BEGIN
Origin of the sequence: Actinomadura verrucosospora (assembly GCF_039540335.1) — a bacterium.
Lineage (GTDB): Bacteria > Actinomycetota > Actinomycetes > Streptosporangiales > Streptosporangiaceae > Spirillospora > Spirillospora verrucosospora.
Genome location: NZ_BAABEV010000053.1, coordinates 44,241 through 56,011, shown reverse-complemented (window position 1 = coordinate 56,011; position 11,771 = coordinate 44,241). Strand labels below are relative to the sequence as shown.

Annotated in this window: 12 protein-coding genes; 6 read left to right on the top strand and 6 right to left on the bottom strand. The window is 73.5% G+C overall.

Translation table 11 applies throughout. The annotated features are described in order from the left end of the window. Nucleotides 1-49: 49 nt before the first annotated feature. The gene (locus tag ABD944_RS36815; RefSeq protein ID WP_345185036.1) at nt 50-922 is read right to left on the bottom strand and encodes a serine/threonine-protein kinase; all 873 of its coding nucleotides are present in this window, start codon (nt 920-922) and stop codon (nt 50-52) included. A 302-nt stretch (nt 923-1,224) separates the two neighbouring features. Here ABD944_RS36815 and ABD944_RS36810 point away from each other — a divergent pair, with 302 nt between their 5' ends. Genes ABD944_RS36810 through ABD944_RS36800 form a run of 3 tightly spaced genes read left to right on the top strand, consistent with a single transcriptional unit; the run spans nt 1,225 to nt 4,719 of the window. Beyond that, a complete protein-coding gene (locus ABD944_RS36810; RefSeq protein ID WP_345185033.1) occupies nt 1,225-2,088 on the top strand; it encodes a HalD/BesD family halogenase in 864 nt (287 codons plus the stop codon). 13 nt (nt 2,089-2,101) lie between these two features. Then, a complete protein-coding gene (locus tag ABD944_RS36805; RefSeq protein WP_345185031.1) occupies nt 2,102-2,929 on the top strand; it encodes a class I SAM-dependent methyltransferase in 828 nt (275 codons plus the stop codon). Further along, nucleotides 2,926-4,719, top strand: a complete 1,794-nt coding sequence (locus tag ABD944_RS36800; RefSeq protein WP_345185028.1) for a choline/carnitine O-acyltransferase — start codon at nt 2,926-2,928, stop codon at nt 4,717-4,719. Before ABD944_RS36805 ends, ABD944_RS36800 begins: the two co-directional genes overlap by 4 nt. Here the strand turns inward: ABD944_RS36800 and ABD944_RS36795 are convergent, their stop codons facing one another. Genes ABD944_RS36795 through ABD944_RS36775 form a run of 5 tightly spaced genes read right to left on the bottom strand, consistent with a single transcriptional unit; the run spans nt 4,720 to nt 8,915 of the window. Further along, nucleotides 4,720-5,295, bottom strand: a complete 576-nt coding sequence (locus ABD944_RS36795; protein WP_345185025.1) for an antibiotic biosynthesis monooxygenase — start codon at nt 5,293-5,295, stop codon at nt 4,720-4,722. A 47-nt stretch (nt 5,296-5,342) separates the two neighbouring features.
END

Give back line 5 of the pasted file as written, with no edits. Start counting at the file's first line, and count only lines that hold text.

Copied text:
Translation table 11 applies throughout. The annotated features are described in order from the left end of the window. Nucleotides 1-49: 49 nt before the first annotated feature. The gene (locus tag ABD944_RS36815; RefSeq protein ID WP_345185036.1) at nt 50-922 is read right to left on the bottom strand and encodes a serine/threonine-protein kinase; all 873 of its coding nucleotides are present in this window, start codon (nt 920-922) and stop codon (nt 50-52) included. A 302-nt stretch (nt 923-1,224) separates the two neighbouring features. Here ABD944_RS36815 and ABD944_RS36810 point away from each other — a divergent pair, with 302 nt between their 5' ends. Genes ABD944_RS36810 through ABD944_RS36800 form a run of 3 tightly spaced genes read left to right on the top strand, consistent with a single transcriptional unit; the run spans nt 1,225 to nt 4,719 of the window. Beyond that, a complete protein-coding gene (locus ABD944_RS36810; RefSeq protein ID WP_345185033.1) occupies nt 1,225-2,088 on the top strand; it encodes a HalD/BesD family halogenase in 864 nt (287 codons plus the stop codon). 13 nt (nt 2,089-2,101) lie between these two features. Then, a complete protein-coding gene (locus tag ABD944_RS36805; RefSeq protein WP_345185031.1) occupies nt 2,102-2,929 on the top strand; it encodes a class I SAM-dependent methyltransferase in 828 nt (275 codons plus the stop codon). Further along, nucleotides 2,926-4,719, top strand: a complete 1,794-nt coding sequence (locus tag ABD944_RS36800; RefSeq protein WP_345185028.1) for a choline/carnitine O-acyltransferase — start codon at nt 2,926-2,928, stop codon at nt 4,717-4,719. Before ABD944_RS36805 ends, ABD944_RS36800 begins: the two co-directional genes overlap by 4 nt. Here the strand turns inward: ABD944_RS36800 and ABD944_RS36795 are convergent, their stop codons facing one another. Genes ABD944_RS36795 through ABD944_RS36775 form a run of 5 tightly spaced genes read right to left on the bottom strand, consistent with a single transcriptional unit; the run spans nt 4,720 to nt 8,915 of the window. Further along, nucleotides 4,720-5,295, bottom strand: a complete 576-nt coding sequence (locus ABD944_RS36795; protein WP_345185025.1) for an antibiotic biosynthesis monooxygenase — start codon at nt 5,293-5,295, stop codon at nt 4,720-4,722. A 47-nt stretch (nt 5,296-5,342) separates the two neighbouring features.